Union By Rank Ackermann’s Function Graph Algorithms by hmh17149

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									Union By Rank
Ackermann’s Function
Graph Algorithms

    Rajee S Ramanikanthan
       Kavya Reddy Musani
Union by Rank
In Union, have parent of shallower tree point to other tree.

Maintain rank(x) as an upper bound on the depth of the
tree rooted at x.

Consider the following example


                         x
                                         y

                     d       b
                                     c       s

                 l       m
                                 h

             a
   Rank of x is 3, and rank of y is 2
   Union (x,y) results in with the rank of the resultant tree = greater
    rank




                          x
                                               y

                      d       b
                                           c       s

                  l       m
                                       h

              a
   If the two trees are of same rank then the rank of the resultant
    tree increases by one

                    x
                                            y

                d
                                        c       s

            l
                                    h



     •The resultant rank of the union is rank of x + 1.

                                x

                            d       y

                        l       c       s


                            h
Algorithm for Path Compression
   1st walk: Find the name of the set . Take a walk until we reach
    the root.

   2nd walk: Retrace the path and join all the elements along the
    path to the root using another pointer.

   This enables future finds to take shorter paths.
Path Compression
   Find the root(x) by
    traversing parent pointers.
                                              a
   Set each node traversed to
    the resulting root(x)                 b       c


                                      d       e       f

                                  x
Path Compression
   For union by rank,


      Best Case           1




    Worst Case
                         Log n
Analysis
   Union by rank only
     Q (m lgn) where m = # of operations
    n = # MakeSet operations in m
   Path compression only
    Q(n+ f lgn) f<n
    f = # FindSet operations
    n = # MakeSet operations
   There are always <= n-1 Unions
   Union by Rank and Path Compression
    For n-1 union and m finds the running time is
    (n + m * a (n))
    a (n) is inverse of Ackermann's function
Amortised analysis for Path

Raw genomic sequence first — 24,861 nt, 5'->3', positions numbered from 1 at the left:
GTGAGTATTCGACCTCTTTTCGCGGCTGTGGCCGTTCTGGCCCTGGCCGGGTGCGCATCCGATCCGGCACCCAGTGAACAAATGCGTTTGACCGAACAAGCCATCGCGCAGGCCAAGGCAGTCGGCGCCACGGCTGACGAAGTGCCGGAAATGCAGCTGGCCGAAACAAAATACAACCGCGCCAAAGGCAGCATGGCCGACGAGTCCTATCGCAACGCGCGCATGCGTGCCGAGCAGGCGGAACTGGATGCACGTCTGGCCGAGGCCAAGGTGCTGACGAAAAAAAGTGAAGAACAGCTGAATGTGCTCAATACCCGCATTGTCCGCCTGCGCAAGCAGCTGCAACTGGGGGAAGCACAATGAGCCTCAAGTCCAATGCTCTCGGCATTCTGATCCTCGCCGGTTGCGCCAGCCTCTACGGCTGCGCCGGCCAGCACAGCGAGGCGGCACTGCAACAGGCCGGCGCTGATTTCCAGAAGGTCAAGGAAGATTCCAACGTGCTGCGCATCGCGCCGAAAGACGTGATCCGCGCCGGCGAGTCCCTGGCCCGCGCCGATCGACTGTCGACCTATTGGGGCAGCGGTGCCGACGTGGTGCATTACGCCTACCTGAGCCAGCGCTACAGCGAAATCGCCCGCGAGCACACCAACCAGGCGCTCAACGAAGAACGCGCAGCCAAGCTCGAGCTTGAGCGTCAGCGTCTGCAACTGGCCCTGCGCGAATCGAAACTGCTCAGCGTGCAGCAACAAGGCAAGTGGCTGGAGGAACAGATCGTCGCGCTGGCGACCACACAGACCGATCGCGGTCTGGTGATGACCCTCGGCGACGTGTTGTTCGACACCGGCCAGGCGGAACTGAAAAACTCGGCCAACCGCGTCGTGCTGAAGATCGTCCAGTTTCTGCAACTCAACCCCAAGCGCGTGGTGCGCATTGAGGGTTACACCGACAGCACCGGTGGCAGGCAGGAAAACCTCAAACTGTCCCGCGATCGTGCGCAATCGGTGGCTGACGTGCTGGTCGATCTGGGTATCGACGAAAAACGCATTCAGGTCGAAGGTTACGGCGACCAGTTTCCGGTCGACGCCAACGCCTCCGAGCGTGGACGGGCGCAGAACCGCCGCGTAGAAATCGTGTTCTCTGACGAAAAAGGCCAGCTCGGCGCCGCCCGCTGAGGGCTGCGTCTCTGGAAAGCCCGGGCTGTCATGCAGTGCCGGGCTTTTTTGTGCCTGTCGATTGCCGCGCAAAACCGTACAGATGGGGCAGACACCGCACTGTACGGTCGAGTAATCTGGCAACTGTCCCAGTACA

Compression and Union by Rank
   Time for n-1 unions and n
    finds
    O(n log*n)




          log*n is a slow growing function

          n             log n        log * n
          22           2             1
          2^2^2        4             2
          2^2^2^2      2^2^2         3
          2^2^2^2^2    2^2^2^2       4
Ladder Function
   This is a very fast growing function,even faster than exponential
                        .2
                    2..
   Ladder (n)   =22
                          n times




      n    2n       Ladder(n)

      1    2        4

      2    4        16

      3    8        256
      4    16       65536

      5    32       4294967296
Ackermann's Function
   Ai (j) is Ackermann‟s function, it mimics a ladder function
    for higher values of i
   Ai(j) = A i-1 A i-1 A i-1............ A i-1(j)
                    j+1 times



  Ai (j) = j+1 if i=0
         = 2j+1 if i=1
         =(j+1) 2j+1 -1
B(j)=Aj(j)
a(n)=Inverse of B
Comparisons of functions


                    F(n)=n




                      Log n



                        Log*n
      4
                      (n)
Graph Algorithms
  KONIGSBERG BRIDGES

                      A



                                     B
             C




The town of Konigsberg( now kalliningrad) lay on the banks and on two islands
of the Predal river. The city was connected by 7 bridges. The puzzle: whether
it was possible to start walking from anywhere in town and return to the
starting point by crossing all bridges exactly once.
GRAPHS
    A Graph G=(V,E) is a finite nonempty set V of objects
     called vertices together with a set E of unordered pairs of
     distinct vertices of G called edges.
    A directed graph(digraph) G=(V,E) is a finite nonempty
     set V of vertices together with a set E of ordered pairs of
     vertices of G called arcs. A directed graph is not a